Fred Sawyer, ATS’ founder and Chief Executive Officer, attended Virginia State University, a Historically Black College or University (HBCU), and majored in physics. Fred was a gifted football player and was a late-round draftee by the Chicago Cardinals of the National Football League (NFL). After college, Fred served in the U.S. Army for 21 years, retiring as a “full bird” colonel. He was an airborne/ranger with the world renowned 82nd Airborne Division and with XVIII Airborne Corps. He served two combat tours in Vietnam and commanded Army units around the world. Along the way, Fred acquired three masters’ degrees and a Ph.D. in engineering and mathematics. After military service, he worked as a senior engineer and project manager for GE Aerospace. Upon leaving GE, Fred started his own engineering firm.
During the late 1990s, Fred was awarded a contract with the U.S. Department of Transportation to validate a method for tracking trains (especially in tunnels) using radio frequency transponders and inertial navigation technology. Fred recognized the vast potential of Radio Frequency Identification Technology (RFID) and started pursuing the technology in 1999. At the time, the RFID industry was in its infancy stage.
Organizations were working on improving RFID read ranges between tags and readers and proprietary tag-reader protocols. There were no RFID standards. RFID readers were dumb readers. The conventional RFID systems employments were used to detect tagged objects entering a highway’s toll booth, entering a dock door, or flowing along a conveyor belt in a facility. However, the visibility of the tag object was lost once the tagged object left the toll booth, the dock door, or the conveyor belt. Fred’s invention was the first to deal with the visibility problem.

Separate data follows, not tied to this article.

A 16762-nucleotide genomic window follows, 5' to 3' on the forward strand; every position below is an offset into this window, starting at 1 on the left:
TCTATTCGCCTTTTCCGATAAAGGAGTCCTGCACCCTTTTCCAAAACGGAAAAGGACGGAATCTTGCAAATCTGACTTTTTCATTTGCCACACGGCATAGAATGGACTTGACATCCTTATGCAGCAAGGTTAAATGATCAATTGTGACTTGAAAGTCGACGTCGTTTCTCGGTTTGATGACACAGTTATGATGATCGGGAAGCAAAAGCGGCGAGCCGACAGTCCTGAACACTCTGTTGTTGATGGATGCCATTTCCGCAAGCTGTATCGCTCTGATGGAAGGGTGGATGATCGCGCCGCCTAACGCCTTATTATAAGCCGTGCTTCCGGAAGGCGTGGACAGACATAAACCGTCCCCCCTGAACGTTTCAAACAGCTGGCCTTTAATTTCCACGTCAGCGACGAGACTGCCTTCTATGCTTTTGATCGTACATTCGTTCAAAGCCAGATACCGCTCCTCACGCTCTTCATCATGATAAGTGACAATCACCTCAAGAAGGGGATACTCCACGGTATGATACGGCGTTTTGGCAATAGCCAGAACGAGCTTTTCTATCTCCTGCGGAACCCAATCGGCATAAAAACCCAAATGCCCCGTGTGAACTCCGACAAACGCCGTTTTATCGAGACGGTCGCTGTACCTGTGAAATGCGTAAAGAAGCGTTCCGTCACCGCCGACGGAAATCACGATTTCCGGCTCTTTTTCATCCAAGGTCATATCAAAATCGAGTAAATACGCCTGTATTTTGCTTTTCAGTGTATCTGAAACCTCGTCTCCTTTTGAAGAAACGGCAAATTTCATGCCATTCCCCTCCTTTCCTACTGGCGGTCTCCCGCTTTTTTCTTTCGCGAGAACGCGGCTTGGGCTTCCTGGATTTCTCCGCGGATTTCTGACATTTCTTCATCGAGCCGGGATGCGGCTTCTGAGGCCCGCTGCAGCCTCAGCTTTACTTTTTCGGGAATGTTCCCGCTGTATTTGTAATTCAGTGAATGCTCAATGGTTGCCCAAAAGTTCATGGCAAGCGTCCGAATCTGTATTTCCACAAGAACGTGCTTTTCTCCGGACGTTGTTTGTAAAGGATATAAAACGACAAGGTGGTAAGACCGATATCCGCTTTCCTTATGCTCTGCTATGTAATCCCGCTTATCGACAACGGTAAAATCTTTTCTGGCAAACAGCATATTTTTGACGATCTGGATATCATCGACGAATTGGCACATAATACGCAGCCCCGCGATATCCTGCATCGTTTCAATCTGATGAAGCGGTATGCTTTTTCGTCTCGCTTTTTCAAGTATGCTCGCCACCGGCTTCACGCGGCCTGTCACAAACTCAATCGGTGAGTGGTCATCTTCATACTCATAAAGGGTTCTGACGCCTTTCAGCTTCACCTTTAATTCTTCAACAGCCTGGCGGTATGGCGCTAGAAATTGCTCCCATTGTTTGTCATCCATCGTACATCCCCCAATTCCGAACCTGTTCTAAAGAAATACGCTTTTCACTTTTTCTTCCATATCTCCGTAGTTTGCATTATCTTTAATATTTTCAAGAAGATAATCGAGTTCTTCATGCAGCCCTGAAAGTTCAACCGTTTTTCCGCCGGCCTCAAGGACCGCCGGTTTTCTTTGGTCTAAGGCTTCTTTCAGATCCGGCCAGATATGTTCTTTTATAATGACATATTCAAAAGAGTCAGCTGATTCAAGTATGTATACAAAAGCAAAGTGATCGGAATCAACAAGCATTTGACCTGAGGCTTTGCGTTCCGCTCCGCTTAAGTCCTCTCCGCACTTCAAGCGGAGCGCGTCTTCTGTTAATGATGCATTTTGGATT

Dr. Fred Sawyer (left) and business partner Adam Malamut (right).
In 2003, Fred deployed his RFID system in the Seat Pleasant, Maryland Police Department to track physical evidence, weapons, and equipment. In 2005, Fred won a RFID integration contract with the U.S. Army. He assembled a team of electrical engineers, software engineers, and system engineers and integrators prior to the Army’s RFID effort shutting down two years later because of internal politics in the Department of Defense. Around 2007, much larger firms began to enter the RFID marketplace. These large firms had an abundance of resources and ran roughshod over smaller firms. Fred found that securing operating capital to compete with the much larger firms was extremely difficult at the time. Later, Fred partnered with Adam Malamut (a successful attorney and accomplished businessman) and changed the firm’s business model to one of licensing its patented RFID technology to others.